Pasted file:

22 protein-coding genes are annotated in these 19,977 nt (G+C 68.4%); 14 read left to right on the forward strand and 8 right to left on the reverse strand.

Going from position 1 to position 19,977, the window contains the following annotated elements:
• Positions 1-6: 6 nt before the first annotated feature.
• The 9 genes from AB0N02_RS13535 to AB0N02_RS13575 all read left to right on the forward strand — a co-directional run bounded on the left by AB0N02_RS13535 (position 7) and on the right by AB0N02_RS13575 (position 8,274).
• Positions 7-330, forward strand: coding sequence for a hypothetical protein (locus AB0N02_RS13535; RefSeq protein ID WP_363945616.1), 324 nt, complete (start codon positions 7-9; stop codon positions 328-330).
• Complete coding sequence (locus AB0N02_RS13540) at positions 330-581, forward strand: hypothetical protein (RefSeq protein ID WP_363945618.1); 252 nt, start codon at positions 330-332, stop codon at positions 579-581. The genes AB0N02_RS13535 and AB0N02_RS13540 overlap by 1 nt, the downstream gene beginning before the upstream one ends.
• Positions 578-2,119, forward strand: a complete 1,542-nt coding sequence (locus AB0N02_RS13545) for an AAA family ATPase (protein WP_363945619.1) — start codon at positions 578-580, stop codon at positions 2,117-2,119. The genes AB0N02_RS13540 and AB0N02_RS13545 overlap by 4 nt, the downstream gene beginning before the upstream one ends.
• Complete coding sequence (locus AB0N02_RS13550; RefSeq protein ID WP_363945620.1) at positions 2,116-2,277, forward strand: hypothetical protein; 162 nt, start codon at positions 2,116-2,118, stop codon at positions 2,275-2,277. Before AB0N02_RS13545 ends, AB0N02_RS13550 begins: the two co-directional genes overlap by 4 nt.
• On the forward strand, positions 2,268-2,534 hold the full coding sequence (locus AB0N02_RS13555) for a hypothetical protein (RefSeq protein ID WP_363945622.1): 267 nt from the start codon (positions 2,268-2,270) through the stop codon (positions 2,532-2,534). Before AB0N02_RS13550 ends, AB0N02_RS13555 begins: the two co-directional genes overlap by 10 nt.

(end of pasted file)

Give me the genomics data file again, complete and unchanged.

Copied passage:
22 protein-coding genes are annotated in these 19,977 nt (G+C 68.4%); 14 read left to right on the forward strand and 8 right to left on the reverse strand.

Going from position 1 to position 19,977, the window contains the following annotated elements:
• Positions 1-6: 6 nt before the first annotated feature.
• The 9 genes from AB0N02_RS13535 to AB0N02_RS13575 all read left to right on the forward strand — a co-directional run bounded on the left by AB0N02_RS13535 (position 7) and on the right by AB0N02_RS13575 (position 8,274).
• Positions 7-330, forward strand: coding sequence for a hypothetical protein (locus AB0N02_RS13535; RefSeq protein ID WP_363945616.1), 324 nt, complete (start codon positions 7-9; stop codon positions 328-330).
• Complete coding sequence (locus AB0N02_RS13540) at positions 330-581, forward strand: hypothetical protein (RefSeq protein ID WP_363945618.1); 252 nt, start codon at positions 330-332, stop codon at positions 579-581. The genes AB0N02_RS13535 and AB0N02_RS13540 overlap by 1 nt, the downstream gene beginning before the upstream one ends.
• Positions 578-2,119, forward strand: a complete 1,542-nt coding sequence (locus AB0N02_RS13545) for an AAA family ATPase (protein WP_363945619.1) — start codon at positions 578-580, stop codon at positions 2,117-2,119. The genes AB0N02_RS13540 and AB0N02_RS13545 overlap by 4 nt, the downstream gene beginning before the upstream one ends.
• Complete coding sequence (locus AB0N02_RS13550; RefSeq protein ID WP_363945620.1) at positions 2,116-2,277, forward strand: hypothetical protein; 162 nt, start codon at positions 2,116-2,118, stop codon at positions 2,275-2,277. Before AB0N02_RS13545 ends, AB0N02_RS13550 begins: the two co-directional genes overlap by 4 nt.
• On the forward strand, positions 2,268-2,534 hold the full coding sequence (locus AB0N02_RS13555) for a hypothetical protein (RefSeq protein ID WP_363945622.1): 267 nt from the start codon (positions 2,268-2,270) through the stop codon (positions 2,532-2,534). Before AB0N02_RS13550 ends, AB0N02_RS13555 begins: the two co-directional genes overlap by 10 nt.